6th.—We cooked our rations yesterday, as ordered, but are being still to-day. I this afternoon rode down to Alexandria, (2 1-2 miles,) remained a short time, and when I returned at 4 o’clock P. M., found the army in line, ready to march. About dark, we started, no one seeming to know whither we were going, but at 10 o’clock at night, found ourselves on the south end of Long Bridge, opposite Washington. Having crossed the river, we marched with the pomp and boldness of a victorious army up to the house of the Commander-in-Chief, (General McClellan) and inflicted many long, loud cheers; and what an infliction it must have been! Just one year before, he had in a speech to the soldiers, promised them that if “you will stand by me, I’ll stand by you, and there shall be no more Bull Run defeats.” And here we are, on a skedaddle of a most shameful “Bull Run defeat,” celebrating the anniversary of the bomastic, yet puerile speech. We are eight miles farther from Richmond than when the promise was made, and worse still, Generals Lee and Jackson have pushed us aside at the Bull Run defeat, gone past us into Maryland, and threaten Baltimore and Harrisburg. Yet, amidst all my mortification, I have been unable to restrain a laugh at the ridiculousness of our position, as we pass through Washington. For weeks, we have, by night, been stealing away from the enemy in such trepidation that the breaking of a trampled stick would startle us, lest the noise might discover our position to the pursuers. Whilst crossing Long Bridge to-night, General Hancock ordered all the music to the front, and as we marched through the streets to the tune of “Hail to the Chief who in Triumph Advances,” I could not for the life of me, restrain a laugh at the thought of some poor old dung-hill cock, whipped till feathers were all plucked and ruffled, running away from his victorious antagonist, then perched on his own ground, and peeping from behind a bush to see that no little chanticleer was in hearing, would raise himself up and perpetrate his biggest “cock-a-doodle-doo.”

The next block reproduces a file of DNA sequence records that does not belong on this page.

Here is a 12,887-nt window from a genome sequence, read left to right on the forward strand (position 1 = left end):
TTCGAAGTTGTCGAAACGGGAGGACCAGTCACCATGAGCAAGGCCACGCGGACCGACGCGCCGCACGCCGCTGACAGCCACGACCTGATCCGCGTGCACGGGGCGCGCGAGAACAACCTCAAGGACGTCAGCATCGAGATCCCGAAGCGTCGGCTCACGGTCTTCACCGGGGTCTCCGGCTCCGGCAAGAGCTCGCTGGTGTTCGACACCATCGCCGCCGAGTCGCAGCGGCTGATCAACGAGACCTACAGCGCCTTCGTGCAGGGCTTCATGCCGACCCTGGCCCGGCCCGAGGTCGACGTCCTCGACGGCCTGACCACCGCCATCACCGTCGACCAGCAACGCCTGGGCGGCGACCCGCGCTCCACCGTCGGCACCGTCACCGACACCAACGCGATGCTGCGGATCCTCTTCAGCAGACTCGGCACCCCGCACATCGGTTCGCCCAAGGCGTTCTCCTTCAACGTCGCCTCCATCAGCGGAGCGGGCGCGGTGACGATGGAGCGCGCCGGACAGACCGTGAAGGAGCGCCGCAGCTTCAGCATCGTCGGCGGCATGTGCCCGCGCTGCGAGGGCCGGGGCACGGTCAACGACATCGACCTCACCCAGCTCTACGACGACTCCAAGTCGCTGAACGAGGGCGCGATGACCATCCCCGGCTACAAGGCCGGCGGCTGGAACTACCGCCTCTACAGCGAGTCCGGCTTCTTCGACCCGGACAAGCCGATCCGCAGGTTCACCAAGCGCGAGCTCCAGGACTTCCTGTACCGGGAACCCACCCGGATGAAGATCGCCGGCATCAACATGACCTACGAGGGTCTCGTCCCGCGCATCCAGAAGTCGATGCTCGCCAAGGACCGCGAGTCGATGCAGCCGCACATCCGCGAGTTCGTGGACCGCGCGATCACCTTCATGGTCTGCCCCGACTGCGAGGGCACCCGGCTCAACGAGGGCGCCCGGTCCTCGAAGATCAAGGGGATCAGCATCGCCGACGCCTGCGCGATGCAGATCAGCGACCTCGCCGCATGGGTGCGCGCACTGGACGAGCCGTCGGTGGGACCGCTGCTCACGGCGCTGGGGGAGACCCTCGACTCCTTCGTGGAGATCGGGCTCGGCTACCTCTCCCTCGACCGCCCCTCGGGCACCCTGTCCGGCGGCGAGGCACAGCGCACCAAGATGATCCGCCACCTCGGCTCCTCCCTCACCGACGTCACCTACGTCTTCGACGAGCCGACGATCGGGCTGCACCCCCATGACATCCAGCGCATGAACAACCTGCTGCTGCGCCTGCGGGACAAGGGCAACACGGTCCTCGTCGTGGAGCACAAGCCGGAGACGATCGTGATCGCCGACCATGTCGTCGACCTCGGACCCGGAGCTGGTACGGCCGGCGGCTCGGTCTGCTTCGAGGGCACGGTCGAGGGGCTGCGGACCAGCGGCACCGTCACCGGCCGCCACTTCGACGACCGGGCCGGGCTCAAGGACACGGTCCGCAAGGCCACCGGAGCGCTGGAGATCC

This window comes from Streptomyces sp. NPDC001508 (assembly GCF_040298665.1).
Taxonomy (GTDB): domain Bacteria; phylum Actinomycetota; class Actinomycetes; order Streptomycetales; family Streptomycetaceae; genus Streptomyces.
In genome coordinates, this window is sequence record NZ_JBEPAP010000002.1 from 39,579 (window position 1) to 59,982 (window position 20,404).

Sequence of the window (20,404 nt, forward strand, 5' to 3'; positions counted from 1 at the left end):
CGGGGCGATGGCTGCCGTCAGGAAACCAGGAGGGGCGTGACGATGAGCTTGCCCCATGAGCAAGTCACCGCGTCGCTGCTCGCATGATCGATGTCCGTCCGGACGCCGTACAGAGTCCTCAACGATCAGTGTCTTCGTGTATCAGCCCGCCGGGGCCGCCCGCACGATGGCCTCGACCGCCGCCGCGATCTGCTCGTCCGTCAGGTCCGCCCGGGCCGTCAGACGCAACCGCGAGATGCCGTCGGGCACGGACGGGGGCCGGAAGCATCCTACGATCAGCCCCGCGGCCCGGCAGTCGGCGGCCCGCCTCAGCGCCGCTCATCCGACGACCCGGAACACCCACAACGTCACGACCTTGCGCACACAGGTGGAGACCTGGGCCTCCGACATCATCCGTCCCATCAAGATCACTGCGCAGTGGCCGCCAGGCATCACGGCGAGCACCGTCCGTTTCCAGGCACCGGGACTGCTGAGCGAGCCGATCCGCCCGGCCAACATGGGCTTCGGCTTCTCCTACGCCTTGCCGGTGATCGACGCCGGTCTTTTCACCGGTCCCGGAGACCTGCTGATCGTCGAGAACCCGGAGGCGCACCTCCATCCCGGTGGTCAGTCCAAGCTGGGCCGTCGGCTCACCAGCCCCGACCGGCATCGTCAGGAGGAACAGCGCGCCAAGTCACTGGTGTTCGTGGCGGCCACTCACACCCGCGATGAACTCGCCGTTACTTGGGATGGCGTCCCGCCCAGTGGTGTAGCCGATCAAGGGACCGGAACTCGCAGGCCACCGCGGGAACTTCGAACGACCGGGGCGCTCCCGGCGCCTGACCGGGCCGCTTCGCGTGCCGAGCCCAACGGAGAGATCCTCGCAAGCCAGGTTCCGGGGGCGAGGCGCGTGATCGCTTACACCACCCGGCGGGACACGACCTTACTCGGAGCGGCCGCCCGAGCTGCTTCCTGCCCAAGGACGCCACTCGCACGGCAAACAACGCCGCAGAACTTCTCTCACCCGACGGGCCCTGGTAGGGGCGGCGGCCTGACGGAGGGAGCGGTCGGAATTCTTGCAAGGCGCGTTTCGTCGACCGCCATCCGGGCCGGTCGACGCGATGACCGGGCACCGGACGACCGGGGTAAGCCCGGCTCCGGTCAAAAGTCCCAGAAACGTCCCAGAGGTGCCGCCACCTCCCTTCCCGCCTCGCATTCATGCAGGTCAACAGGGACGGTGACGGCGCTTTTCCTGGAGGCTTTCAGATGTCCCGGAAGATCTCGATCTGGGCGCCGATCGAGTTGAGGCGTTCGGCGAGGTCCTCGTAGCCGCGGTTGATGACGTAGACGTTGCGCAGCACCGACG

“Hail to the Chief who in triumph advances.”
Having crowed this big crow on the threshhold of General McClellan’s house, we passed on through Washington and Georgetown, and as no army was endangered by our delay, we have marched all night, stopping at daylight near Tennally Town, Maryland.